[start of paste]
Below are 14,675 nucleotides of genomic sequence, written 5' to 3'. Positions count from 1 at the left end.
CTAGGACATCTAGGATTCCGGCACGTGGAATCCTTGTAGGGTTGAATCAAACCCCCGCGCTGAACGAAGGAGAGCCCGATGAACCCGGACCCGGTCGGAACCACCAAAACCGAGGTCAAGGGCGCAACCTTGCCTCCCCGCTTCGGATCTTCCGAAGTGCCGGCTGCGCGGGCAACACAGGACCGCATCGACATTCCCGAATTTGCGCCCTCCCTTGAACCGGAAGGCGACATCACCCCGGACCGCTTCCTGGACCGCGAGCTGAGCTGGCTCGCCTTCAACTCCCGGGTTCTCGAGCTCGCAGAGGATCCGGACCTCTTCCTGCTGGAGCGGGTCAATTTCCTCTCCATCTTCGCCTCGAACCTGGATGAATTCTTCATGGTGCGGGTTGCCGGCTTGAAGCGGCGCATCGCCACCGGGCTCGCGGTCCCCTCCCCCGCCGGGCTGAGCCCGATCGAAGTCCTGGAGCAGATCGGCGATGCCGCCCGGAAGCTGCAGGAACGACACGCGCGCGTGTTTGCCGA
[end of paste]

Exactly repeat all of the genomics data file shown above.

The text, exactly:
Below are 14,675 nucleotides of genomic sequence, written 5' to 3'. Positions count from 1 at the left end.
CTAGGACATCTAGGATTCCGGCACGTGGAATCCTTGTAGGGTTGAATCAAACCCCCGCGCTGAACGAAGGAGAGCCCGATGAACCCGGACCCGGTCGGAACCACCAAAACCGAGGTCAAGGGCGCAACCTTGCCTCCCCGCTTCGGATCTTCCGAAGTGCCGGCTGCGCGGGCAACACAGGACCGCATCGACATTCCCGAATTTGCGCCCTCCCTTGAACCGGAAGGCGACATCACCCCGGACCGCTTCCTGGACCGCGAGCTGAGCTGGCTCGCCTTCAACTCCCGGGTTCTCGAGCTCGCAGAGGATCCGGACCTCTTCCTGCTGGAGCGGGTCAATTTCCTCTCCATCTTCGCCTCGAACCTGGATGAATTCTTCATGGTGCGGGTTGCCGGCTTGAAGCGGCGCATCGCCACCGGGCTCGCGGTCCCCTCCCCCGCCGGGCTGAGCCCGATCGAAGTCCTGGAGCAGATCGGCGATGCCGCCCGGAAGCTGCAGGAACGACACGCGCGCGTGTTTGCCGA